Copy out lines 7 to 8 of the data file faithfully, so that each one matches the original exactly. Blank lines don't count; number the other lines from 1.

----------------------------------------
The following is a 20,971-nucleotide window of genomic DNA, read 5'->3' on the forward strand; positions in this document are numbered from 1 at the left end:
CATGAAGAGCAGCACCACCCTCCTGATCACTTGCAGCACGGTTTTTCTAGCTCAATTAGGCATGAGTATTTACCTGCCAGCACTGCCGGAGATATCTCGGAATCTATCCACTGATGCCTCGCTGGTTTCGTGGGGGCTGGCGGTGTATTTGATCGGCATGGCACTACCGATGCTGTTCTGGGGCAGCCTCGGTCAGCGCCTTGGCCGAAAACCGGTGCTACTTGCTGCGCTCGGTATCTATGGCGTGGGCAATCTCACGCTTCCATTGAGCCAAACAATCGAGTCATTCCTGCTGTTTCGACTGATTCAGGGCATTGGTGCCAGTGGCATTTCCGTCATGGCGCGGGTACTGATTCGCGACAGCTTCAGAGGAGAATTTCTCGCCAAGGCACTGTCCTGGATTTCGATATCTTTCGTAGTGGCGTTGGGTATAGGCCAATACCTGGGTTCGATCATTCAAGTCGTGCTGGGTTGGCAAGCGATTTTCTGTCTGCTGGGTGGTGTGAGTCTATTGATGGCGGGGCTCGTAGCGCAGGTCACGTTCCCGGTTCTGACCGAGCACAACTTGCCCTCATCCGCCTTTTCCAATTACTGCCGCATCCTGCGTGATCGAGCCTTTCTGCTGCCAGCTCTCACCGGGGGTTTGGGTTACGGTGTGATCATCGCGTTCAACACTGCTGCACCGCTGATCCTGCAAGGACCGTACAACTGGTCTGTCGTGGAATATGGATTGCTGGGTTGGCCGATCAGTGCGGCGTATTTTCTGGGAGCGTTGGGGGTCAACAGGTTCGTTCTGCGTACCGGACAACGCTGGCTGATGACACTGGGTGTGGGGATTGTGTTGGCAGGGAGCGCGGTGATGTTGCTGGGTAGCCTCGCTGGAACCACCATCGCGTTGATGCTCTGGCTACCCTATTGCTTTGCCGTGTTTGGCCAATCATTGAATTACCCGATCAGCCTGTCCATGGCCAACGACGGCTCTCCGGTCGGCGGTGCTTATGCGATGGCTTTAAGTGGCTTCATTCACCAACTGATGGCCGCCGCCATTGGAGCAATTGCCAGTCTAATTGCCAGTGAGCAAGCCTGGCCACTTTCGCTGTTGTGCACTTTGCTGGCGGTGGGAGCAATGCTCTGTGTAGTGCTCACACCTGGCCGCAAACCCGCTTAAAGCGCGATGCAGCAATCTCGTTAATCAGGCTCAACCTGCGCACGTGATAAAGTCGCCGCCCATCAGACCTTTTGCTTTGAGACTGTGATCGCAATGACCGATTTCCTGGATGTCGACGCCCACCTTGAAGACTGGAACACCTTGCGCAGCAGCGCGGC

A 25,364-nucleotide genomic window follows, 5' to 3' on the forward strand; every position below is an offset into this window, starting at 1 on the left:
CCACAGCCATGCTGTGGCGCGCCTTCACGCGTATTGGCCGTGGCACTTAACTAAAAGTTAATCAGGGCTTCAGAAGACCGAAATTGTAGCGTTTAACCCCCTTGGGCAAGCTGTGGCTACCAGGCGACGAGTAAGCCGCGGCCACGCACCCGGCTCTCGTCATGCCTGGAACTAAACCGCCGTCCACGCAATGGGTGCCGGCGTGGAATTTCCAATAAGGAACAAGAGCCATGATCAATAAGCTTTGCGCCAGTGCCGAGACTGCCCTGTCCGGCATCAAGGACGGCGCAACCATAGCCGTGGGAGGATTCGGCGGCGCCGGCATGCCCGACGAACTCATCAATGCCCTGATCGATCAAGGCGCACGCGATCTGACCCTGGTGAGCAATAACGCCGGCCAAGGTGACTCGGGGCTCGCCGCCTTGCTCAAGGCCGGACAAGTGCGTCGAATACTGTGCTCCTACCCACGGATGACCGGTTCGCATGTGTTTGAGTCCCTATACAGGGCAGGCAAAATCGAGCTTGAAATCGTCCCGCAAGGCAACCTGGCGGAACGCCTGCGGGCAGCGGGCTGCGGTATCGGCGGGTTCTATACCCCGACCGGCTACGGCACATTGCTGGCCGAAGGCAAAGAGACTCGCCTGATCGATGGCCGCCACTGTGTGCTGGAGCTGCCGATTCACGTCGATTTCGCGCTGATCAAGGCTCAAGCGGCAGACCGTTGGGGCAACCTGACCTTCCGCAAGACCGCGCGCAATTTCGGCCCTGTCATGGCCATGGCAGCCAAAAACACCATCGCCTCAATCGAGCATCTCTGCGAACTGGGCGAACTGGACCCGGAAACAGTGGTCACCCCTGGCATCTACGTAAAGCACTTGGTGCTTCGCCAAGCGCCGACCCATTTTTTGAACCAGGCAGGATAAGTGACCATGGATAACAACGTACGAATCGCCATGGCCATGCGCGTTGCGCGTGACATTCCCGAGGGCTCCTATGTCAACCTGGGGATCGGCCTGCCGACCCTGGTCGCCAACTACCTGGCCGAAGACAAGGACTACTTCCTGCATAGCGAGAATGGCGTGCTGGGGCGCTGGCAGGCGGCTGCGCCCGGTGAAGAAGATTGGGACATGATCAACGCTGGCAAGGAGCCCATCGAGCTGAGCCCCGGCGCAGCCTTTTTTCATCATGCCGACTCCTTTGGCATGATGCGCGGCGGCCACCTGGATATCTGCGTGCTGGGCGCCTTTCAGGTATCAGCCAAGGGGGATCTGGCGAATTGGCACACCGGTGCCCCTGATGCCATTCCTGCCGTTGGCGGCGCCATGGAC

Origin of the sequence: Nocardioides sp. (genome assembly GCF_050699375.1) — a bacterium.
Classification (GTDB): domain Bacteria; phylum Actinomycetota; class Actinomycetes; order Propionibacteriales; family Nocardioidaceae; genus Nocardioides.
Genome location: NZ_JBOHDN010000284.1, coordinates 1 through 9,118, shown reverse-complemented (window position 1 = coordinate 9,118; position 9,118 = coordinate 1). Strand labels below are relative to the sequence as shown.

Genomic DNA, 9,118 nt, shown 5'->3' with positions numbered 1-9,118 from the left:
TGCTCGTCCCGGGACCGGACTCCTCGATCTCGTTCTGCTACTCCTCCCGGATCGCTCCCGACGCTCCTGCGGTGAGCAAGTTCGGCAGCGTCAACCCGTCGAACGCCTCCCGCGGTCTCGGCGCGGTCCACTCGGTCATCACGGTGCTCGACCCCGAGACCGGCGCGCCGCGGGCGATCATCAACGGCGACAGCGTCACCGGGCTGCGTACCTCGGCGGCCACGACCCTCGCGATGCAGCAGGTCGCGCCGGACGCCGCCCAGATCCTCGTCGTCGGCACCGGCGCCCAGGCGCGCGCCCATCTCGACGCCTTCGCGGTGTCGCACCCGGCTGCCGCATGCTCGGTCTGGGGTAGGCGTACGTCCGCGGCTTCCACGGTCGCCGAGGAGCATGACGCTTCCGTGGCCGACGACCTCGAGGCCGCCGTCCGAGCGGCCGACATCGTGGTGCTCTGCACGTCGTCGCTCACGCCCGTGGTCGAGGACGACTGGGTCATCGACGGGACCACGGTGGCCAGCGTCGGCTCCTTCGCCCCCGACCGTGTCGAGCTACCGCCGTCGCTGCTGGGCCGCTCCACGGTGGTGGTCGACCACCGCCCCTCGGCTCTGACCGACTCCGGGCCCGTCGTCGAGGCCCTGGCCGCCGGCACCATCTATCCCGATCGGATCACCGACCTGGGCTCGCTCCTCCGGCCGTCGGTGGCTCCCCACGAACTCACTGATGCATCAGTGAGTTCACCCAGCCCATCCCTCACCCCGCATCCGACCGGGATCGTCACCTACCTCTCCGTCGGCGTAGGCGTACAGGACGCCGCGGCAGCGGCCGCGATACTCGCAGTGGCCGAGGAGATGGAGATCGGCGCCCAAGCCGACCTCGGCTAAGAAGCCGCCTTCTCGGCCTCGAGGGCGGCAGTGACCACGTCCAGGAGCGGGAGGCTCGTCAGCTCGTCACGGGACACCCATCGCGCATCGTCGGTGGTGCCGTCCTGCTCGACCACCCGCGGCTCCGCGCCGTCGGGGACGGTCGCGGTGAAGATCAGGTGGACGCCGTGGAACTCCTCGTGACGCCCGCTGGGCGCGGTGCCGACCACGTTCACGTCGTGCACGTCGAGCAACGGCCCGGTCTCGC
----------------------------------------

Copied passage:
Genome location: NZ_JBOHDN010000284.1, coordinates 1 through 9,118, shown reverse-complemented (window position 1 = coordinate 9,118; position 9,118 = coordinate 1). Strand labels below are relative to the sequence as shown.

Genomic DNA, 9,118 nt, shown 5'->3' with positions numbered 1-9,118 from the left: